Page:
I agree. It makes sense though. If what he proposes has truth to it then it would be impossible to derive a good theory starting at the physical and working our way up because we would hit a wall and begin going in circles(Kind of like what we have now in mainstream physics). On the outside his theory appears to be a mash of good science and new age willy wonka stuff, but if you look into it futher you might start to think about it differently. For instance, he does a great job at describing the double slit experiement and QM from his perspective, as shown in this video...
I actually think he approaches physics in the same way that austrain economics approaches economics.
How come I cannot see the reply from clayton that I was quoting; Am I doing it wrong? I hit quote and it shows it when I am typing, but not after I post it.
he does a great job at describing the double slit experiement and QM from his perspective, as shown in this video...
He asserts that there is no objective reality, which is as ridiculous as the claims that reality is an illusion. I think what people are trying to say when they claim that reality is an illusion is that there is no "solidity" as we understand it at the macroscopic level. Once you get to about the scale of an atom, things get "fuzzy", "squishy" or whatever you want to call it.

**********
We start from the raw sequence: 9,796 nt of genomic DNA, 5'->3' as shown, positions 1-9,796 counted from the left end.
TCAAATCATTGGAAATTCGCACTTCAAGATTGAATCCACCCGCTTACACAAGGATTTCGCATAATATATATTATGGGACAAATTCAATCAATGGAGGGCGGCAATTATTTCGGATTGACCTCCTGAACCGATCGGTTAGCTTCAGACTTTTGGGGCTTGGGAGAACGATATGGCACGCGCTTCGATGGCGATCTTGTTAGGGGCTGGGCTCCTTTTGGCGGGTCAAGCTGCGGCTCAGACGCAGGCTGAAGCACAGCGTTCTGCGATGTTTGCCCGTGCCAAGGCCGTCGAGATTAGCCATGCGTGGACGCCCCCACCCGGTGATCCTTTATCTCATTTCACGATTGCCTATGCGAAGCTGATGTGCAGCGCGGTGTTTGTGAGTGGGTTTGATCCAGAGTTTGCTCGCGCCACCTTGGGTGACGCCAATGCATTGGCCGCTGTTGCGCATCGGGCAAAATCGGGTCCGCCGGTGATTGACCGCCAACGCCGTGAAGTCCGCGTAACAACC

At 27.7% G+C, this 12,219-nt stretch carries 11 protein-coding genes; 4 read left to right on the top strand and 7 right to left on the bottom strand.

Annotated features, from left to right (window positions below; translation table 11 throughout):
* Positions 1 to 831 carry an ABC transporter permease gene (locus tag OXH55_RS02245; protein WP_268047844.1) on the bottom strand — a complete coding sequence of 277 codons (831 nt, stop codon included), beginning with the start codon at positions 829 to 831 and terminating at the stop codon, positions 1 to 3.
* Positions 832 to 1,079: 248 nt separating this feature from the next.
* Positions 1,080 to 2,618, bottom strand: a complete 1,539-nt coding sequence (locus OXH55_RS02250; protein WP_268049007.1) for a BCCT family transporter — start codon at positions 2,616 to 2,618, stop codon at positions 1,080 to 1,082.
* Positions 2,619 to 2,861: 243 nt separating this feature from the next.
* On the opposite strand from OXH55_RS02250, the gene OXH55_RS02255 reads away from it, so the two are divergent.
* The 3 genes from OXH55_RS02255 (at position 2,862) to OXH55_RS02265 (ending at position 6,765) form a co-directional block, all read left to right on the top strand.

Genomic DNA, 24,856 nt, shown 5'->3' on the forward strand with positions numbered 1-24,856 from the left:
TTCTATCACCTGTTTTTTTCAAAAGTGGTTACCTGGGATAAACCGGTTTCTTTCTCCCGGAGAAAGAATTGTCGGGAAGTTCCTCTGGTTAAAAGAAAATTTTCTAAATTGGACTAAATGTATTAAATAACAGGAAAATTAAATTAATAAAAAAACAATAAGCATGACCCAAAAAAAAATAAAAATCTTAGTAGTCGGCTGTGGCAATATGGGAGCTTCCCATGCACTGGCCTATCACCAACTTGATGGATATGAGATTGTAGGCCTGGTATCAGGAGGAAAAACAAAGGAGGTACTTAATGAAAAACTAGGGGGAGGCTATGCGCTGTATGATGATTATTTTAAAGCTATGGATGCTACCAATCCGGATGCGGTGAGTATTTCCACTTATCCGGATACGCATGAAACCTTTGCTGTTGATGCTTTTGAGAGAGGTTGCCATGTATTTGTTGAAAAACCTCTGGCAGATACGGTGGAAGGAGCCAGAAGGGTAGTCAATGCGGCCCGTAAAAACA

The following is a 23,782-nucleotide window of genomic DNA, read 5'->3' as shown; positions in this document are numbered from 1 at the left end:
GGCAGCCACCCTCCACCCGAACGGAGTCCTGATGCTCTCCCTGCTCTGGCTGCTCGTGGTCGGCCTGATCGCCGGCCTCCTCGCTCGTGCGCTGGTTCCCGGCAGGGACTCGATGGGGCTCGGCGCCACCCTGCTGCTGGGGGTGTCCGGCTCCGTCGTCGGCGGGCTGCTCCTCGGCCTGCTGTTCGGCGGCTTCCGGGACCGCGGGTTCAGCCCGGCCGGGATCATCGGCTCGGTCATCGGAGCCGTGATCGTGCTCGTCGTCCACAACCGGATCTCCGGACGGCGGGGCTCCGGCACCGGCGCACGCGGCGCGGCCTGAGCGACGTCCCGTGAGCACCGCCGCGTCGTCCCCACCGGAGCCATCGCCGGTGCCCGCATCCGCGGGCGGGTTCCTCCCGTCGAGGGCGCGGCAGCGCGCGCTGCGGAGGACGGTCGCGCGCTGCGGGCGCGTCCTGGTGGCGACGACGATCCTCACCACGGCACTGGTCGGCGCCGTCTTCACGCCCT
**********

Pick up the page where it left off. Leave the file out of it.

But I don't even know what it means to say that there is no objective reality - if there is common information in your head and my head, it seems to me that that is the very definition of objective reality.
What he means by there is no objective reality is that "objective reality" is made up of subjective realities. Similar to fractals. Think of it how you think of economics. He says that the ruleset that we have to abide by is objective, but that our induvidual realities are subjective. That is the nature of economics, and it could very well be the nature of reality as well. He explains it more in his book if you ever want to look into it on google books and put aside the mystical aspect of it all.
OK, thanks a lot, guys, for getting me tangled up in papers and lectures on quantum mechanics.
It is a fundamental tenet of my metaphysical orientation that I believe ontology should follow epistemology - we can't speak about what-is until we speak about what-we-know because whatever we say about what-is is a category within what-we-know. The "ontology first" types try to apply the same argument by saying that we couldn't say anything at all unless we exist. Of course I agree but it's beside the point - the ontology-first claim does not hold unless you first assume the epistemology-first view.